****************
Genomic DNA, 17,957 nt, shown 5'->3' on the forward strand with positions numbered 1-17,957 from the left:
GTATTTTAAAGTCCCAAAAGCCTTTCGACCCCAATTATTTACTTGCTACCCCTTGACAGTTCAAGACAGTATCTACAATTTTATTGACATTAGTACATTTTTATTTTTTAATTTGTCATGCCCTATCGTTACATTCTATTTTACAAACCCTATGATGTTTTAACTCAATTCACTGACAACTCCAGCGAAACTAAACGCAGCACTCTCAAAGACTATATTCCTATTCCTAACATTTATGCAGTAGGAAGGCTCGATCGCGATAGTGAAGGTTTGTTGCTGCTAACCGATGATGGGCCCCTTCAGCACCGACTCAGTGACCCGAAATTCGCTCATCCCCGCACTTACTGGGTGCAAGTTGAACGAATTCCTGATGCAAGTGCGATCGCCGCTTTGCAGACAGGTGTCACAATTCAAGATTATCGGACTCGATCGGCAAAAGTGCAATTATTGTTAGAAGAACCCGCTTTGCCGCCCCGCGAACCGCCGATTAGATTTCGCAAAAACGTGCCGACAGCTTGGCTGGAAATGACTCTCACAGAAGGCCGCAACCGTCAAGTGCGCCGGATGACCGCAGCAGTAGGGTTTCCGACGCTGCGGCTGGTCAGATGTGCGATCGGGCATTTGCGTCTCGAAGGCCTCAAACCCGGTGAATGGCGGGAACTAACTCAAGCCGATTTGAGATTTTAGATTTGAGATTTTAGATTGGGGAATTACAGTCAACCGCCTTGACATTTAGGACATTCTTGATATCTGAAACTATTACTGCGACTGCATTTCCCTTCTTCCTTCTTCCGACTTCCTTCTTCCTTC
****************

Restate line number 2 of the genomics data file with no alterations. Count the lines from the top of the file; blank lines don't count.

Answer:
GTATTTTAAAGTCCCAAAAGCCTTTCGACCCCAATTATTTACTTGCTACCCCTTGACAGTTCAAGACAGTATCTACAATTTTATTGACATTAGTACATTTTTATTTTTTAATTTGTCATGCCCTATCGTTACATTCTATTTTACAAACCCTATGATGTTTTAACTCAATTCACTGACAACTCCAGCGAAACTAAACGCAGCACTCTCAAAGACTATATTCCTATTCCTAACATTTATGCAGTAGGAAGGCTCGATCGCGATAGTGAAGGTTTGTTGCTGCTAACCGATGATGGGCCCCTTCAGCACCGACTCAGTGACCCGAAATTCGCTCATCCCCGCACTTACTGGGTGCAAGTTGAACGAATTCCTGATGCAAGTGCGATCGCCGCTTTGCAGACAGGTGTCACAATTCAAGATTATCGGACTCGATCGGCAAAAGTGCAATTATTGTTAGAAGAACCCGCTTTGCCGCCCCGCGAACCGCCGATTAGATTTCGCAAAAACGTGCCGACAGCTTGGCTGGAAATGACTCTCACAGAAGGCCGCAACCGTCAAGTGCGCCGGATGACCGCAGCAGTAGGGTTTCCGACGCTGCGGCTGGTCAGATGTGCGATCGGGCATTTGCGTCTCGAAGGCCTCAAACCCGGTGAATGGCGGGAACTAACTCAAGCCGATTTGAGATTTTAGATTTGAGATTTTAGATTGGGGAATTACAGTCAACCGCCTTGACATTTAGGACATTCTTGATATCTGAAACTATTACTGCGACTGCATTTCCCTTCTTCCTTCTTCCGACTTCCTTCTTCCTTC